My first working session, yesterday afternoon, was a meeting with five psychology teachers who described their current project - to create a student counselling centre. I listened carefully to the way the teachers talked about their students and was struck by their serious concern for the students’ academic and personal challenges. Vietnamese students were described as shy and hesitant to confide in their teachers. A first challenging question soon emerged from our conversation. How do you communicate to students that the counselling centre is a place they can trust? It was a privilege for me to be part of this conversation in which my colleagues showed they know how to listen – which means they already posses the most important skill of a good counsellor. I will continue meeting with the psychology teachers for the rest of this week.
The last ten days in Ghana were hectic to say the least. Nine of those days (including the weekend) were given over to crafting my Organizational Development report. It was actually a lot like Integrated Planning at the University of Guelph, so it felt natural and the words flowed easily. The report, all 31 pages and 37 recommendations, has been received with enthusiasm. I also led a workshop on participatory decision-Managers Workshopmaking, transparency and empowerment. I used this as background preparation for the management team before they received my report. It looks like there is already activity around the issues I raised, so this was a great mandate all around. The Non-Formal Education Division and I were a good fit in both skills and personalities.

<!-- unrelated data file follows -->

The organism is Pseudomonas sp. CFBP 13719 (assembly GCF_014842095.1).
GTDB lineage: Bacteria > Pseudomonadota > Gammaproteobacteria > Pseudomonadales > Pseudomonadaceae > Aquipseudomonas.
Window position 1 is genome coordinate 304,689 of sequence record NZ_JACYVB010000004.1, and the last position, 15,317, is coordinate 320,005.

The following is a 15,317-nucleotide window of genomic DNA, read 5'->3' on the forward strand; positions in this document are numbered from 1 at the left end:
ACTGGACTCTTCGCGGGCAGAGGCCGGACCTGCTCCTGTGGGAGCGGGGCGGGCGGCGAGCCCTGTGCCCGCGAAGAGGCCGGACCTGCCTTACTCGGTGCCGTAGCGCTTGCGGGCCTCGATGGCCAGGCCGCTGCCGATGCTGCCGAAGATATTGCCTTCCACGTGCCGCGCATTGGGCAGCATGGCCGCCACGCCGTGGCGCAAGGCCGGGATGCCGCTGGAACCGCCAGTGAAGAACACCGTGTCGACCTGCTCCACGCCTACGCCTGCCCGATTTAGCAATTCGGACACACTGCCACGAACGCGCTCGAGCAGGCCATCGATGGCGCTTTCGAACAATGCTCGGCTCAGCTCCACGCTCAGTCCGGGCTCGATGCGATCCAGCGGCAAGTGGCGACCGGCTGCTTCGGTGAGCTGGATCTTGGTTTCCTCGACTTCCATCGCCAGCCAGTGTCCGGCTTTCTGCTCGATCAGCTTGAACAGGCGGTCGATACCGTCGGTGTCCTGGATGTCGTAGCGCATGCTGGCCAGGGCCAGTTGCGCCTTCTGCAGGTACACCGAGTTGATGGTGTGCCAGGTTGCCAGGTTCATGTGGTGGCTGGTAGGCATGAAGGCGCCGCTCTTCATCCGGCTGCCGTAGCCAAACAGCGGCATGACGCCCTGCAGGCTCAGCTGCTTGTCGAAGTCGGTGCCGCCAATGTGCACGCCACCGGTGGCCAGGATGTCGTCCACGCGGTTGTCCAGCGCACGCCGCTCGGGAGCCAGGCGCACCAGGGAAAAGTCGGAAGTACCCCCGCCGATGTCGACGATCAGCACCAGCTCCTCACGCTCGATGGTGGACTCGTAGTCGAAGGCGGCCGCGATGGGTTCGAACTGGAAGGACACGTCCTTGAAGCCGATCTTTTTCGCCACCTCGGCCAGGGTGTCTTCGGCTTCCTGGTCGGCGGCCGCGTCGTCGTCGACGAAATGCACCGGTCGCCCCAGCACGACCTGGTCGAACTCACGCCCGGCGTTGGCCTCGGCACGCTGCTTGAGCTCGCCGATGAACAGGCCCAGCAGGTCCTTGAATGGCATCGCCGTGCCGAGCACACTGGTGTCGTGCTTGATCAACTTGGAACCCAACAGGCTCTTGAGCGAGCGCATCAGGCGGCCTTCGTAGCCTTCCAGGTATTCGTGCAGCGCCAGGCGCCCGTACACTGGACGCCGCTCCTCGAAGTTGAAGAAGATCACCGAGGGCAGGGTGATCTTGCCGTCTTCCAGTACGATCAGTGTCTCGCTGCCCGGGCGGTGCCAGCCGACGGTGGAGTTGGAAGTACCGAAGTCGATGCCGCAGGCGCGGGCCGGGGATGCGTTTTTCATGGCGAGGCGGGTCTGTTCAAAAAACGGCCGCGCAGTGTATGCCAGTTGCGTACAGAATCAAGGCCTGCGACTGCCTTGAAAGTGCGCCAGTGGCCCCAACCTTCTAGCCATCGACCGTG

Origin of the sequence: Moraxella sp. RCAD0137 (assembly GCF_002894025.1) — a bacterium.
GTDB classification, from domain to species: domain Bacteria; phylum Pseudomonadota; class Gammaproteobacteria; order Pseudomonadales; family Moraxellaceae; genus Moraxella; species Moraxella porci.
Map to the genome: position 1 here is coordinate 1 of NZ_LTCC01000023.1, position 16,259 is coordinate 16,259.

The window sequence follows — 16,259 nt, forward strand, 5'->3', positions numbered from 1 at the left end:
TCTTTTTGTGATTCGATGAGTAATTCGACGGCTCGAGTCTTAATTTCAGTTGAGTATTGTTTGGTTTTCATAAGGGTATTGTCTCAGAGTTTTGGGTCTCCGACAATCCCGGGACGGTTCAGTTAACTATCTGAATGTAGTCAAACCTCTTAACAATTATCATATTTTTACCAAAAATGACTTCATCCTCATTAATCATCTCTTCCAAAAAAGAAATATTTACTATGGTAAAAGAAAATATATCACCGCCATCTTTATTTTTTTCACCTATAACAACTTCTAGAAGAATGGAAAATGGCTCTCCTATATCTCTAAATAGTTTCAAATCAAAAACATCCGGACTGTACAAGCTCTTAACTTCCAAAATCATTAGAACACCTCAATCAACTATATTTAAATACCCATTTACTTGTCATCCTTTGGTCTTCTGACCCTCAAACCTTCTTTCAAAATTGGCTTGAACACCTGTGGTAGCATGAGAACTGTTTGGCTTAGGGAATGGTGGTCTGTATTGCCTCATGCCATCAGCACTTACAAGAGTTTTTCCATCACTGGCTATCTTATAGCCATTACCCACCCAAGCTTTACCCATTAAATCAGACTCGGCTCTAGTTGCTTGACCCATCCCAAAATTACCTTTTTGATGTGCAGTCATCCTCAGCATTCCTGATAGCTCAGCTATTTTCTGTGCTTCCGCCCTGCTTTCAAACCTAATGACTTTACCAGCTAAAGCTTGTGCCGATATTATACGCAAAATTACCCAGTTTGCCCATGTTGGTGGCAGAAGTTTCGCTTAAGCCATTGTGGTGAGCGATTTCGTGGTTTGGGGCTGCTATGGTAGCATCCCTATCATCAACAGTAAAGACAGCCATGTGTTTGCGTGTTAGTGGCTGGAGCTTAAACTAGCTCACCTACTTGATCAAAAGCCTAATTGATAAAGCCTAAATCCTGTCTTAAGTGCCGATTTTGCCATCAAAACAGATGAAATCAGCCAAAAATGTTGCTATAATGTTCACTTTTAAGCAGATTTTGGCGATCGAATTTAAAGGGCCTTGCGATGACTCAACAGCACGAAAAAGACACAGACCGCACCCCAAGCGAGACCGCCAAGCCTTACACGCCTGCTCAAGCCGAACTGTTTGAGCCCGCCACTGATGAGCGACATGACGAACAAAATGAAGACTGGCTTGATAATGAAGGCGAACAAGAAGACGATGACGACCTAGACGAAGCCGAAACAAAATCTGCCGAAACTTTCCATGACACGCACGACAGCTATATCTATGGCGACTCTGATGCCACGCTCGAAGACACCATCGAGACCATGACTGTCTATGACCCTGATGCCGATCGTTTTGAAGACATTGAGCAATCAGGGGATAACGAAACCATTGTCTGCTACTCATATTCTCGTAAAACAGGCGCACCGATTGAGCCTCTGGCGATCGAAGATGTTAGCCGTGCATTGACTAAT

On my last day at the NFED we had scheduled what I took to be an open staff meeting where staff could come and hear a few words from me and from the Executive Director and close the circle for everyone, since I had spoken to basically all 241 people who work at the National Headquarters. I had no idea what was hidden beneath the term durbar. Suffice it to say, it is much more than a large Division meeting. Everyone crowded into the meeting place. Things began with a prayer, since Ghana is formally and enthusiastically Christian. A few Muslims work at NFED and I did wonder what they thought about the overt religion but they were present and didn’t seem uncomfortable. Then things really got going. The Executive Director gave a few highlights from my report, including a suggestion that rigid hierarchical structures were hampering team-building and collaboration. Then he ended by saying, please no longer refer to me as Director; I want you all to call me Charles. The room exploded, mostly with people saying that would be impossible. [We’ll see. My money is on Charles changing the culture!] Then I said a few words about what aCharles and Me fantastic group of people make up NFED and because of their individual and collective talents, the organization was going to flourish again. Then, before I knew it, everyone was up, singing and dancing and clapping their hands. And there were all kinds of testimonials and thanks for me coming. Then there were more presents than any volunteer would dream about. Then there was more singing and dancing. I found it all utterly amazing and very humbling.